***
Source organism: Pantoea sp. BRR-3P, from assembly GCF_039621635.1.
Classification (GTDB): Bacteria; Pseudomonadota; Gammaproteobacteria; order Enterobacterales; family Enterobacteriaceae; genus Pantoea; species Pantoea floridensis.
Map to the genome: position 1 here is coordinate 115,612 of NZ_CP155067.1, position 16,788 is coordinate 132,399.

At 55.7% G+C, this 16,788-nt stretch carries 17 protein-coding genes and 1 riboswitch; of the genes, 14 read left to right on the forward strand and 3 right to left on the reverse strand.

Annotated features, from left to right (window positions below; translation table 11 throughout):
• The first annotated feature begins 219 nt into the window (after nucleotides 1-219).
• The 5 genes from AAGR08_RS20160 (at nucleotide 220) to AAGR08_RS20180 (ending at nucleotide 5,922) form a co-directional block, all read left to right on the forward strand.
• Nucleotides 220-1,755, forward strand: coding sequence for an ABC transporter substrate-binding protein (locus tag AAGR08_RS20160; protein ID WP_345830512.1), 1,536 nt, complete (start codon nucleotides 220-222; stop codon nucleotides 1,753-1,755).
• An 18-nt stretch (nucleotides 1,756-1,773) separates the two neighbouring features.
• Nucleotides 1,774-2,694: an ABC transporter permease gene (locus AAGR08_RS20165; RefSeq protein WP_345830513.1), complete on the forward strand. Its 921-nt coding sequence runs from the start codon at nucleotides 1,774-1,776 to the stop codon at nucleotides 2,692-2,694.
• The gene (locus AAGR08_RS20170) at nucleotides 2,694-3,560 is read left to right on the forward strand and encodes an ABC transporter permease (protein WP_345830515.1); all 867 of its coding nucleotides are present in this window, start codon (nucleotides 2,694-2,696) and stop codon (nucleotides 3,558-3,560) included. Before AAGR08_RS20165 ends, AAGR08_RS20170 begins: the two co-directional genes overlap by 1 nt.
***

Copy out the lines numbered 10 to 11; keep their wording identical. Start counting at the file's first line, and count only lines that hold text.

• Nucleotides 1,774-2,694: an ABC transporter permease gene (locus AAGR08_RS20165; RefSeq protein WP_345830513.1), complete on the forward strand. Its 921-nt coding sequence runs from the start codon at nucleotides 1,774-1,776 to the stop codon at nucleotides 2,692-2,694.
• The gene (locus AAGR08_RS20170) at nucleotides 2,694-3,560 is read left to right on the forward strand and encodes an ABC transporter permease (protein WP_345830515.1); all 867 of its coding nucleotides are present in this window, start codon (nucleotides 2,694-2,696) and stop codon (nucleotides 3,558-3,560) included. Before AAGR08_RS20165 ends, AAGR08_RS20170 begins: the two co-directional genes overlap by 1 nt.